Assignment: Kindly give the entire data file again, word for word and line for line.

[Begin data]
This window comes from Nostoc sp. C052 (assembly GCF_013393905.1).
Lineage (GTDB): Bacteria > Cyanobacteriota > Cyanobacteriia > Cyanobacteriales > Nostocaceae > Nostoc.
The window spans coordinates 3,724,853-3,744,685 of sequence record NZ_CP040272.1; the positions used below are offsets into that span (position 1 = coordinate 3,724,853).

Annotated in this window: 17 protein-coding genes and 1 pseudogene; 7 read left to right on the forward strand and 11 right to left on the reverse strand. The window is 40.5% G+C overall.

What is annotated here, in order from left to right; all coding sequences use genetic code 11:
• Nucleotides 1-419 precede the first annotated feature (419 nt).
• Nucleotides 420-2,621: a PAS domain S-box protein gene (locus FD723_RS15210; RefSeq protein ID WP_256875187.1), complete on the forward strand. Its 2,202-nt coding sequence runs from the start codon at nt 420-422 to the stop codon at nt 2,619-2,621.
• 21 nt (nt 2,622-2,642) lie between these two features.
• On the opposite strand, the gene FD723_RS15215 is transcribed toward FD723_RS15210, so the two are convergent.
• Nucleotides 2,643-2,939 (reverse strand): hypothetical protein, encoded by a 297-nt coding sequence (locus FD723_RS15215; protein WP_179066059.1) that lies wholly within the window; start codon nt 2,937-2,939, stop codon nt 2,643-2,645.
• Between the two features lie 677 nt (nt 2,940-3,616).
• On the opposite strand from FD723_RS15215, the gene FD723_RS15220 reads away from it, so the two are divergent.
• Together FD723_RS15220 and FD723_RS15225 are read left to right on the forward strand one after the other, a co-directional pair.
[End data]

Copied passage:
This window comes from Nostoc sp. C052 (assembly GCF_013393905.1).
Lineage (GTDB): Bacteria > Cyanobacteriota > Cyanobacteriia > Cyanobacteriales > Nostocaceae > Nostoc.
The window spans coordinates 3,724,853-3,744,685 of sequence record NZ_CP040272.1; the positions used below are offsets into that span (position 1 = coordinate 3,724,853).

Annotated in this window: 17 protein-coding genes and 1 pseudogene; 7 read left to right on the forward strand and 11 right to left on the reverse strand. The window is 40.5% G+C overall.

What is annotated here, in order from left to right; all coding sequences use genetic code 11:
• Nucleotides 1-419 precede the first annotated feature (419 nt).
• Nucleotides 420-2,621: a PAS domain S-box protein gene (locus FD723_RS15210; RefSeq protein ID WP_256875187.1), complete on the forward strand. Its 2,202-nt coding sequence runs from the start codon at nt 420-422 to the stop codon at nt 2,619-2,621.
• 21 nt (nt 2,622-2,642) lie between these two features.
• On the opposite strand, the gene FD723_RS15215 is transcribed toward FD723_RS15210, so the two are convergent.
• Nucleotides 2,643-2,939 (reverse strand): hypothetical protein, encoded by a 297-nt coding sequence (locus FD723_RS15215; protein WP_179066059.1) that lies wholly within the window; start codon nt 2,937-2,939, stop codon nt 2,643-2,645.
• Between the two features lie 677 nt (nt 2,940-3,616).
• On the opposite strand from FD723_RS15215, the gene FD723_RS15220 reads away from it, so the two are divergent.
• Together FD723_RS15220 and FD723_RS15225 are read left to right on the forward strand one after the other, a co-directional pair.